Commentary: Is Turkey’s Westward Diplomacy Derailed?


By Edmond Y. Azadian

It looks like the recent Turkish-Israeli conflict has opened a Pandora’s box in the Middle East political forum, heralding new alignments and questioning historically-sound alliances.

After the flotilla flare-up off the coast of Gaza, Turkey has made some diplomatic moves, which do not augur well for it in the West. The major dramatic shift in Turkish diplomacy came at the UN Security Council, where Turkey, joining Brazil, voted against the US-sponsored sanctions resolution against Iran’s nuclear ambitions.

Brazil, in its turn, like several other South American countries, is tilting away from US policies. During the election campaign, President Barack Obama had blamed the Bush administration for focusing on wars in distant regions, and leaving the US backyard unattended. He has yet to address his administration’s new approach to South America.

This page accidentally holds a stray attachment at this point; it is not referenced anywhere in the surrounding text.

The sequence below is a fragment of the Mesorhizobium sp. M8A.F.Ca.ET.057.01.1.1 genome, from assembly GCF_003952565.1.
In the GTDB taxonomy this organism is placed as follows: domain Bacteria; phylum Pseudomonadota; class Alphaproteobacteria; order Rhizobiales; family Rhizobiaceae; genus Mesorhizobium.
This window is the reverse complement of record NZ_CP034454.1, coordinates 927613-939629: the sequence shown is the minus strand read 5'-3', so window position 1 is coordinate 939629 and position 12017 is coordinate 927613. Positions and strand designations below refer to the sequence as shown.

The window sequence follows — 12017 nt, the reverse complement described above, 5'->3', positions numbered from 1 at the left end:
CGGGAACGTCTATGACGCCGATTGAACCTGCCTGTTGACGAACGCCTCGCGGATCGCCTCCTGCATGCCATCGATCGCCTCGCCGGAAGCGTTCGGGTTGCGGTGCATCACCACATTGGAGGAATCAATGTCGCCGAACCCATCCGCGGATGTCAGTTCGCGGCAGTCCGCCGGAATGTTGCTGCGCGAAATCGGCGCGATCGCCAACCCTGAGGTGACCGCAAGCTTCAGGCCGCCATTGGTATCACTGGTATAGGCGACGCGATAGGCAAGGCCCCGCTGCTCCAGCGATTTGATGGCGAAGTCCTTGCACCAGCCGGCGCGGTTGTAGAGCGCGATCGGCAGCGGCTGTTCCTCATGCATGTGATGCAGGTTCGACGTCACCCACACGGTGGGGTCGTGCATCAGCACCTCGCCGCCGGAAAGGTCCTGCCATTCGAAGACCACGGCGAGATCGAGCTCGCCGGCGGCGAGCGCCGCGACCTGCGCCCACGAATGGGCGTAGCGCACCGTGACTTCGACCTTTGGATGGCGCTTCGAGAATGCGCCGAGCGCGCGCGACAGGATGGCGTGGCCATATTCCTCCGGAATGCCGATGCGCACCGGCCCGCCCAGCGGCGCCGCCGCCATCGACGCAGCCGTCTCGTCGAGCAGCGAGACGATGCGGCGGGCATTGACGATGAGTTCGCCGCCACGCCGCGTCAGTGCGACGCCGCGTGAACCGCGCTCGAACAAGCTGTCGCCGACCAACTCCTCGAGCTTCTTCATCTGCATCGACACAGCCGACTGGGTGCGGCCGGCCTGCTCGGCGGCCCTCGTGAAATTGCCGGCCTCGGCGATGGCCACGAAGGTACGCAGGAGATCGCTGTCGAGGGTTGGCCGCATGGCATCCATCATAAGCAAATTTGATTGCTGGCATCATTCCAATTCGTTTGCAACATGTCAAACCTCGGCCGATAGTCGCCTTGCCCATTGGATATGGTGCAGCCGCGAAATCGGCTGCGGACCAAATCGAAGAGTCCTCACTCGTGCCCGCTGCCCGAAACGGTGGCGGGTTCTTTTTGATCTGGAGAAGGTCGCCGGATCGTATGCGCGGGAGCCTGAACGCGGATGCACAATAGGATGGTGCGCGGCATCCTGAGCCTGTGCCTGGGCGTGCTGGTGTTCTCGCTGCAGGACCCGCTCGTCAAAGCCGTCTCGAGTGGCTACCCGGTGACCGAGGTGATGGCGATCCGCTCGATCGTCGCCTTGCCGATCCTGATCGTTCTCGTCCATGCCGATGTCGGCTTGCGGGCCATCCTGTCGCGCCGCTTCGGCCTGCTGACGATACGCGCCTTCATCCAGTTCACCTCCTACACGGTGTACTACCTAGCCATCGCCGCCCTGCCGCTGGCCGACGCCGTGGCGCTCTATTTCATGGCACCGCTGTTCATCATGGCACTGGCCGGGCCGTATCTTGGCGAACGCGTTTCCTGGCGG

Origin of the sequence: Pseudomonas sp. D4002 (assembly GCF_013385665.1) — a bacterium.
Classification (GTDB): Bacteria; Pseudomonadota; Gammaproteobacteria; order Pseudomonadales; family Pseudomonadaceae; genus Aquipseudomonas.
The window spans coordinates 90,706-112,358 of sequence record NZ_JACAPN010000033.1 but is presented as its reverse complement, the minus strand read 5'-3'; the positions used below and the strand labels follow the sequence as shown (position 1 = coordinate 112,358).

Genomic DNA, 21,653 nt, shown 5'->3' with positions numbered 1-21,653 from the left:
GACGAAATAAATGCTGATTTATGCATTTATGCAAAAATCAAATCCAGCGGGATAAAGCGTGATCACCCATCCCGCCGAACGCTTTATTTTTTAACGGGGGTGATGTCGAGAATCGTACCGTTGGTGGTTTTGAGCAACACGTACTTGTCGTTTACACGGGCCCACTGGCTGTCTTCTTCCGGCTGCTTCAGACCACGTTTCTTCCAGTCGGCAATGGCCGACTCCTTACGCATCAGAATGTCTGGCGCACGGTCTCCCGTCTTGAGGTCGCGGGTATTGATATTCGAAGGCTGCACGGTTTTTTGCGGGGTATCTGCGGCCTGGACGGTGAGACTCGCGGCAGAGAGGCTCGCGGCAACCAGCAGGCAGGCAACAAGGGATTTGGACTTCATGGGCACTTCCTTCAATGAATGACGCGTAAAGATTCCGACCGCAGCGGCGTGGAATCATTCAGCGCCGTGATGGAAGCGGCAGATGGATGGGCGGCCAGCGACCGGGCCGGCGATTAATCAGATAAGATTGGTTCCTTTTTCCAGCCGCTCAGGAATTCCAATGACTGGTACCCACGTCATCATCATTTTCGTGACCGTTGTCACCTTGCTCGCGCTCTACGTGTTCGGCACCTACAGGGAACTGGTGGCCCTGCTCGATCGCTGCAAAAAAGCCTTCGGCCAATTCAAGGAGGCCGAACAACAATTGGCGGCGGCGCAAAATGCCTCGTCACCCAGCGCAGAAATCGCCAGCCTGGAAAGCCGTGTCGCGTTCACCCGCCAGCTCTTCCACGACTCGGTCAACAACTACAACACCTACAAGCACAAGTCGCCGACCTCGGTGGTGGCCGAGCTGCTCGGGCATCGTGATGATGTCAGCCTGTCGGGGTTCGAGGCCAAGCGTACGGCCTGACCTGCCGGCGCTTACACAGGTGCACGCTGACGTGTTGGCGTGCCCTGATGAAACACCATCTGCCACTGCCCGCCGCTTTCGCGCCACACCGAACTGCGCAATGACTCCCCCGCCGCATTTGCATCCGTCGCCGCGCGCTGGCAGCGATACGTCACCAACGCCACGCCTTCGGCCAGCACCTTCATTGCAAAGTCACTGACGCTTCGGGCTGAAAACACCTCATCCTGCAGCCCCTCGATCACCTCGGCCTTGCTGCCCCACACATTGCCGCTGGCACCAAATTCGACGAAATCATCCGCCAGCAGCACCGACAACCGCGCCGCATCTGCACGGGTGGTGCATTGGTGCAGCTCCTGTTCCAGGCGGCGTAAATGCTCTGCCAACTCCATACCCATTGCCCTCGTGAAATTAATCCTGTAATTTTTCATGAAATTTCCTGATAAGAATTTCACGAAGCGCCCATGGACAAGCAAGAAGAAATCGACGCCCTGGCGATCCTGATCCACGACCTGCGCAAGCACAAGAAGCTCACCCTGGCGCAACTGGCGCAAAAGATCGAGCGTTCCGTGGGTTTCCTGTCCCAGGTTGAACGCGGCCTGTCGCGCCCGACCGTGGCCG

Brazil, like Turkey, is flexing its muscles inspired by its newly-found economic powerhouse, but unlike Turkey, it has not precipitated any open conflict with the US or the US’s allies in the region.

Turkey has challenged the US at the United Nations and antagonized its most trusted ally, Israel, in the Middle East. Turkish leaders feel so secure in their position that after challenging the US and Israel they seem to have full control of the domestic agenda. In the past, every time the civilian government flexed its muscles, the military intervened. In the 1960s, Prime Minister Adnan Menderes’ liberal government ended in disaster. A few years ago the Islamist coalition government of Necmettin Erbakan evaporated at blink of the eye of the military, which always has had strong ties to the US military establishment.

This time around, the Erdogan government seems to have the military under leash through the Ergenekon investigations, which seem to have given the civilians a free hand in making policy decisions.

Observers and politicians around the world — and even inside Turkey — have been wondering whether the government of Prime Minister Recep Tayyip Erdogan is shifting its political focus.